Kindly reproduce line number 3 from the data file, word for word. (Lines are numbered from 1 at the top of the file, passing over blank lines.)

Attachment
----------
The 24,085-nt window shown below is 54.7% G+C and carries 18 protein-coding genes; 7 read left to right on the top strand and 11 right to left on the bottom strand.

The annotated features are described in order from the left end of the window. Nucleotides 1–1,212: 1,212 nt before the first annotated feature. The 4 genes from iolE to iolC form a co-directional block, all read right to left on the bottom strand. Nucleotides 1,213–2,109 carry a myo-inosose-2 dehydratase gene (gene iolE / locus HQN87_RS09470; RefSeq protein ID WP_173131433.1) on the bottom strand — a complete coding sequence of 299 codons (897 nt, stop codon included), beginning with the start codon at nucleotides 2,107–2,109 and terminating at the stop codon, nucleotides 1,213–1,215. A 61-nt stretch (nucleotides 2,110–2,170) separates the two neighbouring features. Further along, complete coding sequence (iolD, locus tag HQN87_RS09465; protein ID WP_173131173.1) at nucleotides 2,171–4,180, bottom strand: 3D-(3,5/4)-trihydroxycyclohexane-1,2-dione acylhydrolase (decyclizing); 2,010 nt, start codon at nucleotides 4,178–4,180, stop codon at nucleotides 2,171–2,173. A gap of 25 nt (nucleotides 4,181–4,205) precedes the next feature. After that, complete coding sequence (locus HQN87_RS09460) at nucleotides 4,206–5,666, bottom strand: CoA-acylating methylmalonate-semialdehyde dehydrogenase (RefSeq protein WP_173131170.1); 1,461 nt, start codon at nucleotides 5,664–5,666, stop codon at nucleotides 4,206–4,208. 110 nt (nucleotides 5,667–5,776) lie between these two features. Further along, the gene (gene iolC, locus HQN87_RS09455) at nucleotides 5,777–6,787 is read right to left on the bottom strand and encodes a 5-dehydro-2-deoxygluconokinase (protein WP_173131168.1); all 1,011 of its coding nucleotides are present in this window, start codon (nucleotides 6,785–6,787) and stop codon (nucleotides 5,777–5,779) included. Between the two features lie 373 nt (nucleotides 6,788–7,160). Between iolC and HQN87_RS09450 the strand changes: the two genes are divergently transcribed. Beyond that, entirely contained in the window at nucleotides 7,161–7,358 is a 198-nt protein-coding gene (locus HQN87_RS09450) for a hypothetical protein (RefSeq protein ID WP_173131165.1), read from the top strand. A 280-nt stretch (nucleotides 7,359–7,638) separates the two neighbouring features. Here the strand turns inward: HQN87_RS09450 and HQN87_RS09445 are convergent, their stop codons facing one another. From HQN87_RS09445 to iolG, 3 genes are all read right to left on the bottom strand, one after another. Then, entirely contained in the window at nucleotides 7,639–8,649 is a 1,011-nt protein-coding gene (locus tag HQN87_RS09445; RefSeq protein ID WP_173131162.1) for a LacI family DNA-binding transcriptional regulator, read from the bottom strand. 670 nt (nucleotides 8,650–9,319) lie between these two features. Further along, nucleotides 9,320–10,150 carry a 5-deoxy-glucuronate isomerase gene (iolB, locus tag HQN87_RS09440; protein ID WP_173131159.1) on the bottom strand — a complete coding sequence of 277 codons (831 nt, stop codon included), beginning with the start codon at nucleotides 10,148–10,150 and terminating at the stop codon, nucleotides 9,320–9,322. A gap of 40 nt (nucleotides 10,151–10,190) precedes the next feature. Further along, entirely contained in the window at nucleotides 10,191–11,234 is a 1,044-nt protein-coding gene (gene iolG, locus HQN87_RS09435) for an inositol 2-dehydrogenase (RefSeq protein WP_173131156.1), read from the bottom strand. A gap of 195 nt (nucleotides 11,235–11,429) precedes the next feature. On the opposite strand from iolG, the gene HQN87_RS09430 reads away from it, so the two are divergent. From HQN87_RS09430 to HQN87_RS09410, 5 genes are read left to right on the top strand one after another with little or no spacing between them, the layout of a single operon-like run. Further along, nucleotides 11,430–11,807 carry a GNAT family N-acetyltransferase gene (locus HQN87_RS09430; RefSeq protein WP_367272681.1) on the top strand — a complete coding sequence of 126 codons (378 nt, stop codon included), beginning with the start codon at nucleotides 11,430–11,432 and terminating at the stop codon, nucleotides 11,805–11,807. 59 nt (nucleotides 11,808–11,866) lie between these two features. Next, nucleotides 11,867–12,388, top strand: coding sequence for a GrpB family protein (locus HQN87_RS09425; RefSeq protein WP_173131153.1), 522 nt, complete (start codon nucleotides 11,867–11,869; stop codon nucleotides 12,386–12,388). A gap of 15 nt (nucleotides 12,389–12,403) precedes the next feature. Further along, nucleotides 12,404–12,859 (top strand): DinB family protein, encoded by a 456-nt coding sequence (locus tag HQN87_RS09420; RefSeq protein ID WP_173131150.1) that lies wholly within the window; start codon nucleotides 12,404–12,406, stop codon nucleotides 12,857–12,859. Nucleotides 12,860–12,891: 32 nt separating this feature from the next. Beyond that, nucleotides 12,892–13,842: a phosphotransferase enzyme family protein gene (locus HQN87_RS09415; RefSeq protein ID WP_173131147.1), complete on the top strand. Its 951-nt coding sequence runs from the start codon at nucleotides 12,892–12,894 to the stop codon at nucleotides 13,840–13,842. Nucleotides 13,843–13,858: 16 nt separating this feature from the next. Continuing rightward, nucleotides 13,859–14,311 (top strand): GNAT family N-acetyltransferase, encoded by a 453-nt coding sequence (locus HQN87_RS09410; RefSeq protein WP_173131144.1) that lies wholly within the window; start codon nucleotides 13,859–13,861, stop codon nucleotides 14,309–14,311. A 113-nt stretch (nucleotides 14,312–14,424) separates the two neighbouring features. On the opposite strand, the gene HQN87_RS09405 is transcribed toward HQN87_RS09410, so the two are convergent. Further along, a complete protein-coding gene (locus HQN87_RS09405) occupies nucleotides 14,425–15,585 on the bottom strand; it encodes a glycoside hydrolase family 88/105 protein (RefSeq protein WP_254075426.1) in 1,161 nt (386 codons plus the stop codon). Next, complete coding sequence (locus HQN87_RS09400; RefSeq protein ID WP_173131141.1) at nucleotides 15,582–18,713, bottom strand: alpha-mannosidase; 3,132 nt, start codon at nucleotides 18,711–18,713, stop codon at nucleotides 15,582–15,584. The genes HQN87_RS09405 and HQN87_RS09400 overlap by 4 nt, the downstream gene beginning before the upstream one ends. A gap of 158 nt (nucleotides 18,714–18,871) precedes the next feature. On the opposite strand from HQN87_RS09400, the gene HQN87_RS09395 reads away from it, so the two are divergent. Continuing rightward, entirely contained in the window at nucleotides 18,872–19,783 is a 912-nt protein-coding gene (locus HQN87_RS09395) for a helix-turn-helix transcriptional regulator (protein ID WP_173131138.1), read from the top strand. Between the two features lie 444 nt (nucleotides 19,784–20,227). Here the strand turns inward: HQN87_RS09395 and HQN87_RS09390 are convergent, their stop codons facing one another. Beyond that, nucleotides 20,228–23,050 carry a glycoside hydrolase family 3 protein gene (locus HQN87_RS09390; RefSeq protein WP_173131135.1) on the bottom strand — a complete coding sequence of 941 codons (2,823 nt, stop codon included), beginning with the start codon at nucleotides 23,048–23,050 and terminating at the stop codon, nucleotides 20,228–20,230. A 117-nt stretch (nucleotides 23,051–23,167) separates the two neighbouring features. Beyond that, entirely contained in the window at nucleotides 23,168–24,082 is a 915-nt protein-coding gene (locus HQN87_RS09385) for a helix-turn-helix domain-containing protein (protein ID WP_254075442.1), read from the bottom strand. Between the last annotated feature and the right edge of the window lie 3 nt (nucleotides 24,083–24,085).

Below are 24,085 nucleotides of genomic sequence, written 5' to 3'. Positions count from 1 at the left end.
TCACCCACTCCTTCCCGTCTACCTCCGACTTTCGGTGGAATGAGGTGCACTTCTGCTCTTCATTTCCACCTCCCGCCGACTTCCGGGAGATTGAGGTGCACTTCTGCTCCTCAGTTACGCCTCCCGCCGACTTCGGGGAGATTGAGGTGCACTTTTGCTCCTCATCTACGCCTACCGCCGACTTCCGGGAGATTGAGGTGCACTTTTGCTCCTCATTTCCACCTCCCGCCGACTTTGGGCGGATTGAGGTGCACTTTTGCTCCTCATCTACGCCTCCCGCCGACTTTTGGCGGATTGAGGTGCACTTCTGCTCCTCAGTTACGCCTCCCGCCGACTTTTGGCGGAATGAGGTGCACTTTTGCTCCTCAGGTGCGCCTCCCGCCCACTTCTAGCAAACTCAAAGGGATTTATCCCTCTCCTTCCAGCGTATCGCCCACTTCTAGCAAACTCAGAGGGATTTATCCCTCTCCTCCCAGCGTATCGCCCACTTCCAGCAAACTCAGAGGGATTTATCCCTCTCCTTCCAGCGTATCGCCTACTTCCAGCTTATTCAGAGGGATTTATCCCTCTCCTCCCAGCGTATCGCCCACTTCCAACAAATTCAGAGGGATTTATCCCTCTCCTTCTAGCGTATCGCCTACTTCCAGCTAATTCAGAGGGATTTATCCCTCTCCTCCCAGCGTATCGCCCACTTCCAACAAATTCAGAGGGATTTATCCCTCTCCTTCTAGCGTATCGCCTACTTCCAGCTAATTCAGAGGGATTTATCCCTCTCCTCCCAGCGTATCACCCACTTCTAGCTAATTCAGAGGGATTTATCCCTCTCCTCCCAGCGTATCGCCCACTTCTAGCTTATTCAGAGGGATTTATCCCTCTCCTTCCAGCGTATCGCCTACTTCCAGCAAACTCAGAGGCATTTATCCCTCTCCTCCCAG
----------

Below are 24,085 nucleotides of genomic sequence, written 5' to 3'. Positions count from 1 at the left end.